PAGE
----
To determine the impedance that impedance transformation network 10 presents to load circuit 30, momentarily consider load circuit 30 as including a voltage source 34. Voltage source 34 will cause currents of equal magnitude, but opposite sense to flow in conductors 2 and 3. The latter currents cause currents of equal magnitude but opposite sense to flow in conductor 1 which combine to cancel one another. Accordingly, with respect to load circuit 30 the transmission lines formed by conductors 2 and 1 and conductors 3 and 1 effectively have infinite impedances. As a result, the impedance that impedance transformation network 10 presents to load circuit 30 is the sum of the impedance between end a of conductor 2 and end a of conductor 3 and the impedance between end b of conductor 2 and end b of conductor 3, or twice the characteristic impedance of the transmission line between conductors 2 and 3. If the characteristic impedance of the latter transmission line is made 2R, the impedance presented by impedance transformation network 10 to load circuit 30 will be 4R and therefore its load impedance of 4R will be matched.

From the foregoing, it will be noted that if conductors 1, 2 and 3 of trifilar wire 11 are uniformly and equally spaced from one another, a one to four impedance transformation ratio will be substantially obtained. It is desirable, therefore, to select the characteristic impedance between any two conductors to be substantially equal to twice the source impedance (or one-half the load impedance).

An impedance transformation network constructed like impedance transformation network 10 of FIG. 1 has been found to provide a VSWR no higher than 1.5 to 1 throughout the frequency range between 300 and 900 kHz. This is believed to result from its almost symmetrical structure as illustrated in FIG. 3.

The arrangement shown in FIG. 4 is directed at additional circuitry for extending the impedance transformation ratio of impedance transformation network 10. Elements in the arrangement of FIG. 4 corresponding to those in FIGS. 1-3 are identified by the same reference numbers.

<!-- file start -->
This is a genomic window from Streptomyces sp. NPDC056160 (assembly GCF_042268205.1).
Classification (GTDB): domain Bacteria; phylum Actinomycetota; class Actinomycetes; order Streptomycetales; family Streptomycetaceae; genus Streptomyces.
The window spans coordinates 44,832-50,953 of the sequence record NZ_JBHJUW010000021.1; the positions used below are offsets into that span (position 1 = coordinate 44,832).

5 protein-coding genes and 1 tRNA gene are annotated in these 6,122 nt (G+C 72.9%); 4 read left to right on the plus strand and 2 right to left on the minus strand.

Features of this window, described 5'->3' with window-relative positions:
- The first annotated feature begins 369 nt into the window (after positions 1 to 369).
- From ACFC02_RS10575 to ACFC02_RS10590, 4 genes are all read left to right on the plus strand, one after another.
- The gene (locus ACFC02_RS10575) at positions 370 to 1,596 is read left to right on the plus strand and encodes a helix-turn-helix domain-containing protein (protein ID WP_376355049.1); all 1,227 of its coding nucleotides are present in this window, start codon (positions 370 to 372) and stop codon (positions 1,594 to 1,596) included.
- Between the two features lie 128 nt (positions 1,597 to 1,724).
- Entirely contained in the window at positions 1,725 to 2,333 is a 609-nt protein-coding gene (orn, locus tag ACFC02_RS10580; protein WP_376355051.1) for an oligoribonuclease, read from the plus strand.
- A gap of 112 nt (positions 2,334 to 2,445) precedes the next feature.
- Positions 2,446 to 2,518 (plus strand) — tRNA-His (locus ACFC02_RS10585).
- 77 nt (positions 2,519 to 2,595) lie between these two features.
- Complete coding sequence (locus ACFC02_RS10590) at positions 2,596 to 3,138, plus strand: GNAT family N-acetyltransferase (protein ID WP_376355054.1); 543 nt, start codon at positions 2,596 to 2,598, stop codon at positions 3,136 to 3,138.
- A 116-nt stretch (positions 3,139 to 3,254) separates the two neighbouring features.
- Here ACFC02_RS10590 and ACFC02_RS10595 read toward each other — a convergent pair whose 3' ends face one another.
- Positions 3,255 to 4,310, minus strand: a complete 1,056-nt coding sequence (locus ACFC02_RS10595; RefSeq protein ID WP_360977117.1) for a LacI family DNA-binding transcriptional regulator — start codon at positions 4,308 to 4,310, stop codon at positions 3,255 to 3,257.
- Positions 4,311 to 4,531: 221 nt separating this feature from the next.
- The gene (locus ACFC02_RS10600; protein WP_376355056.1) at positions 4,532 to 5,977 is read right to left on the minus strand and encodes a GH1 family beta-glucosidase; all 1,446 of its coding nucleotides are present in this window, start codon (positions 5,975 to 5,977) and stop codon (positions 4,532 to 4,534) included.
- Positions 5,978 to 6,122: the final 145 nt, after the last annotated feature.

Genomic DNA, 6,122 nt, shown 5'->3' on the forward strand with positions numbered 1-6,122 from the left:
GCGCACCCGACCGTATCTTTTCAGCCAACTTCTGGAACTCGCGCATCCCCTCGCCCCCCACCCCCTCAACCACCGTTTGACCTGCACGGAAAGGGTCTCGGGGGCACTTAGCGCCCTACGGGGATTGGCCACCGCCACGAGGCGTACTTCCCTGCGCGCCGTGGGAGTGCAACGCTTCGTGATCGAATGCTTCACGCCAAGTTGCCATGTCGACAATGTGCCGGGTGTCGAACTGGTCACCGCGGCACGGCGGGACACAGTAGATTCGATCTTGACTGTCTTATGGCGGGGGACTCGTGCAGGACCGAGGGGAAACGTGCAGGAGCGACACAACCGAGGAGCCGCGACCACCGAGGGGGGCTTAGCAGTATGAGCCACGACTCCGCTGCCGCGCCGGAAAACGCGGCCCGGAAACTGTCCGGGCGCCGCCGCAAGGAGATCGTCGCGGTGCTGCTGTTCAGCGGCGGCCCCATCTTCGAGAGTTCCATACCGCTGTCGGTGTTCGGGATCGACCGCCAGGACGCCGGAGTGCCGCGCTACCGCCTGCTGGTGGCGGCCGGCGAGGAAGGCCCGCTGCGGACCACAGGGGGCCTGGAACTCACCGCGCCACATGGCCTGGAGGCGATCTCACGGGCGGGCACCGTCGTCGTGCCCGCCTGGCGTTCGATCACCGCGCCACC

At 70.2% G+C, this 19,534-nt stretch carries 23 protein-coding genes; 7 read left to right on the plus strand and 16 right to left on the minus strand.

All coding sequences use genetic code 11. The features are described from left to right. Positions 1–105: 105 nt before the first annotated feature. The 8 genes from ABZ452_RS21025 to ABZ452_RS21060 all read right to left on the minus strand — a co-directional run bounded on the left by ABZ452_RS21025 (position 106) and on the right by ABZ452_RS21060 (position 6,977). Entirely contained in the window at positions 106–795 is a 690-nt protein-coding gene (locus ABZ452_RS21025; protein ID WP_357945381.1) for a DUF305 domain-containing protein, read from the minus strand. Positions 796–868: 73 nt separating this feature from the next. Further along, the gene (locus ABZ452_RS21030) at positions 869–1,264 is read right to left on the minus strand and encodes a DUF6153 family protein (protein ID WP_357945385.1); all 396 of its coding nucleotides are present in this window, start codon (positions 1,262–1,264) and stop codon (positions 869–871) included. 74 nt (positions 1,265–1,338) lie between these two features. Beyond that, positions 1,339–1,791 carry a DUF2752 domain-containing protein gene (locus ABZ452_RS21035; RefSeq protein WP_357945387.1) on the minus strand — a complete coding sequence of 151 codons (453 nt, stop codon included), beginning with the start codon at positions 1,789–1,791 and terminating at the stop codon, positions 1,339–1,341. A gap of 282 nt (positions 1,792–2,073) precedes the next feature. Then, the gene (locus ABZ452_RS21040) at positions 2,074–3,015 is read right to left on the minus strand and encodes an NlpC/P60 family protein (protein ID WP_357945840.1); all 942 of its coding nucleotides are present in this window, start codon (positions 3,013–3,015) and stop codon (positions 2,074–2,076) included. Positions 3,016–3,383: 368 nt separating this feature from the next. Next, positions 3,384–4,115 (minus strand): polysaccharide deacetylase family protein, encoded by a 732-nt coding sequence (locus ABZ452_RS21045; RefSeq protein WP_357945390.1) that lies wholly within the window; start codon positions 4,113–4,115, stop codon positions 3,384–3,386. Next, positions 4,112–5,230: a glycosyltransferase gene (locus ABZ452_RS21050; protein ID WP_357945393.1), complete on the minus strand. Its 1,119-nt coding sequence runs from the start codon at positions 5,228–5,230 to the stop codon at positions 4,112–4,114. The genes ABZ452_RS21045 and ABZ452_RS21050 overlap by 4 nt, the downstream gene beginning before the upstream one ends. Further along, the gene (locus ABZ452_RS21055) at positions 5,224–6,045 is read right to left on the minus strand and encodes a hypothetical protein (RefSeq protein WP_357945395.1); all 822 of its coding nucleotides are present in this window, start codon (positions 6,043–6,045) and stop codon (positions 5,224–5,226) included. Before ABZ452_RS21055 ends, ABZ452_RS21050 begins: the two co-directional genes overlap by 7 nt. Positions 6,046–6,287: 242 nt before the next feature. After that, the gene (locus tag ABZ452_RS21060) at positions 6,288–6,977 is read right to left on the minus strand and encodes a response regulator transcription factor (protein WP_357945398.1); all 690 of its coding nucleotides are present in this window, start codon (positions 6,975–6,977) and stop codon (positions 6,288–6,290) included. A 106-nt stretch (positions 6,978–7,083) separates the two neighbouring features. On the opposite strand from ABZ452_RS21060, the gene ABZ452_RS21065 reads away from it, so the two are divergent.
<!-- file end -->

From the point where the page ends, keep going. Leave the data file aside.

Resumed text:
Need for extending the impedance transformation ratio of network 10 may arise when the ratio between source impedance 21 and load impedance 31 is less than one to four. For example, in noise measurements of the UHF RF circuitry of a television receiver, a noise generator, such as model number 7015 commercially available from the ALLTECH, Inc., having a source impedance of 50 ohms may be employed. Since the typical input impedance of the UHF RF circuitry is approximately 300 ohms, the impedance transformation ratio provided by network 10 is not sufficient.

In the arrangement of FIG. 4, an additional impedance transformation network 40 is coupled between source circuit 20 having a source impedance 21 of 50 ohms and a load circuit 30 having a load 31, illustrated as a twin lead transmission line such as conventionally coupled between the UHF antenna input terminals and the associated RF tuner circuitry of a television receiver, of 300 ohms. Additional network 40 extends the impedance transformation ratio of impedance transformation network 10 from four to one to approximately six to one.

Network 40 includes carbon composition resistors 41a and 41b having equal values, each connected between an output terminal of impedance transformation network 10 and a respective input terminal of load circuit 30. Resistors 41a and 41b are positioned so that their leads 42a and 42b, respectively, connected to the output terminals of network 10, are substantially parallel. Leads 42a and 42b form a transmission line. The space between them defines the characteristic impedance of the transmission line. Desirably, the length of leads 42a and 42b is less than one-eighth of a wavelength at the highest frequency of interest.

Conductive sleeves 43a and 43b made, e.g., from copper or brass, surround each of resistors 41a and 41b, respectively. Sleeves 43a and 43b are joined by a conductive strap 44 which desirably is made integral with sleeves 43a and 43b. Sleeves 43a and 43b are slideable along resistors 42a and 42b and may be slid to extend over leads 42a and 42b. Sleeves 43a and 43b are variable capacitive tuning elements, the function of which is described below.